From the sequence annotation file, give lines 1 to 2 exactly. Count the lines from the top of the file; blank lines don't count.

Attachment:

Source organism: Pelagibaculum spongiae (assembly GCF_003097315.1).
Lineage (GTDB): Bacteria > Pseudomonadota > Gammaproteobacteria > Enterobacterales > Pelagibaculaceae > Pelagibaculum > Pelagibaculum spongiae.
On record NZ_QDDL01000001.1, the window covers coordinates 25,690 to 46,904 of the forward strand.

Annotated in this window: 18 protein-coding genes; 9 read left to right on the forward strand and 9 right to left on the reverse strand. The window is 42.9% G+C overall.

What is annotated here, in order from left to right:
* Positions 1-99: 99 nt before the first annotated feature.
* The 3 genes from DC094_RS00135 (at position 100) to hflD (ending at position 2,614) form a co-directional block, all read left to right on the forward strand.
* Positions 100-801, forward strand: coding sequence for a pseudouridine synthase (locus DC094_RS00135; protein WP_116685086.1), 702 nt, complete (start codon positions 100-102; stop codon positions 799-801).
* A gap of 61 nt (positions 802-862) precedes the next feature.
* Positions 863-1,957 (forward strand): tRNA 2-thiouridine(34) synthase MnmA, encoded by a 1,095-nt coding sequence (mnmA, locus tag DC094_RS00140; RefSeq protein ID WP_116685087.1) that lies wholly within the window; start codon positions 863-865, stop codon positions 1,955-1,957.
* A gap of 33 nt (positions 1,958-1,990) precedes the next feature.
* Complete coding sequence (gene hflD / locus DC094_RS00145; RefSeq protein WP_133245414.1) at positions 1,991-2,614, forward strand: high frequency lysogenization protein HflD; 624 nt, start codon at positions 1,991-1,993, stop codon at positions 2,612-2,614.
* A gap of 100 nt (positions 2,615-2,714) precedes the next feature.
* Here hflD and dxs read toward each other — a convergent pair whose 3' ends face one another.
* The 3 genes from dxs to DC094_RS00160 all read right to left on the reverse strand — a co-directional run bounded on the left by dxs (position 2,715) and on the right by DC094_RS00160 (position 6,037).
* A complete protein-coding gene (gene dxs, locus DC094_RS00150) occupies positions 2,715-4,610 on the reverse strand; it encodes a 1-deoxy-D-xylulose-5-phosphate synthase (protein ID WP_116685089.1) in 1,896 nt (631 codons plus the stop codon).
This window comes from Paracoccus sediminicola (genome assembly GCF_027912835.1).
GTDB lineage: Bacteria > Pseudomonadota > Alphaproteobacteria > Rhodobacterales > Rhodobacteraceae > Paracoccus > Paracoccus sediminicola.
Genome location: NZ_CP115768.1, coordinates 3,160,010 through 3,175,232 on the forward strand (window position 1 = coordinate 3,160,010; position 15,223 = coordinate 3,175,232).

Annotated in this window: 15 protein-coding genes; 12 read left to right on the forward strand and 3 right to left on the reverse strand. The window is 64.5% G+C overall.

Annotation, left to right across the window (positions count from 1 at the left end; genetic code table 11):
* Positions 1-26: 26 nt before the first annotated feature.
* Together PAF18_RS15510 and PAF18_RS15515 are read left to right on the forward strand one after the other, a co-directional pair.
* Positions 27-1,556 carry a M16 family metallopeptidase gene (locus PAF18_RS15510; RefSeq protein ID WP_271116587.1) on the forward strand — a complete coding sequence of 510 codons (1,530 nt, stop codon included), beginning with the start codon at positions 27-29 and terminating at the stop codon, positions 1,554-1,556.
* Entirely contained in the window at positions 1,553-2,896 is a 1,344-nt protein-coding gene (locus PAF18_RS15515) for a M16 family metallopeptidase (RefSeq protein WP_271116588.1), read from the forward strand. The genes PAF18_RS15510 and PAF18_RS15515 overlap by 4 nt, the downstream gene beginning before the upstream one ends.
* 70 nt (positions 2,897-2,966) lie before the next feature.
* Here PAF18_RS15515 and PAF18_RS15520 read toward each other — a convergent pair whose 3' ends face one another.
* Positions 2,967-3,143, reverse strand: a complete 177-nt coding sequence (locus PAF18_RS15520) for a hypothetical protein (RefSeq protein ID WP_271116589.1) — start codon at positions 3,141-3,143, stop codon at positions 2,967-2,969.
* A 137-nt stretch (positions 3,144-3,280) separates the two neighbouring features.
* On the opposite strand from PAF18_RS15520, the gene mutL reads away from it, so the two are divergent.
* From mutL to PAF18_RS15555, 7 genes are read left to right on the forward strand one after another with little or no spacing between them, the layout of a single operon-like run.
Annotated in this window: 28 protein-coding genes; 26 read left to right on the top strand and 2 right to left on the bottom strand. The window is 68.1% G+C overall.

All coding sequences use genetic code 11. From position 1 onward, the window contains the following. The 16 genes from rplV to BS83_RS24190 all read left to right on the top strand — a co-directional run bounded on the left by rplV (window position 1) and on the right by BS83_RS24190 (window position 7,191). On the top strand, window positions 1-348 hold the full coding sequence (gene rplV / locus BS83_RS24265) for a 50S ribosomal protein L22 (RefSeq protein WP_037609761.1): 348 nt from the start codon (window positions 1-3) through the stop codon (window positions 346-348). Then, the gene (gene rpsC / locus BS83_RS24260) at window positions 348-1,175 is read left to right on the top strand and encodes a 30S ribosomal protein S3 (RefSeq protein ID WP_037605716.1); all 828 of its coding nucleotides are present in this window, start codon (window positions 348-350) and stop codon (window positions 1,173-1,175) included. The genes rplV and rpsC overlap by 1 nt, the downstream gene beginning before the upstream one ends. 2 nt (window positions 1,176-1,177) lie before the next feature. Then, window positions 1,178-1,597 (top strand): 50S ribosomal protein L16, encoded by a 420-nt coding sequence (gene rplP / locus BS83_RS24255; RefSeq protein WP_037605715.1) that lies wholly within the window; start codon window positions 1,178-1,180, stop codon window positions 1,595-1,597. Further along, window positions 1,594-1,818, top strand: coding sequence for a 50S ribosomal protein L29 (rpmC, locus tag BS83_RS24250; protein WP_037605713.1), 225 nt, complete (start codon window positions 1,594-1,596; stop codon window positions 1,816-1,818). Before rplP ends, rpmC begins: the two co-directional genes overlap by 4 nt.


Source organism: Pelagibaculum spongiae (assembly GCF_003097315.1).
Lineage (GTDB): Bacteria > Pseudomonadota > Gammaproteobacteria > Enterobacterales > Pelagibaculaceae > Pelagibaculum > Pelagibaculum spongiae.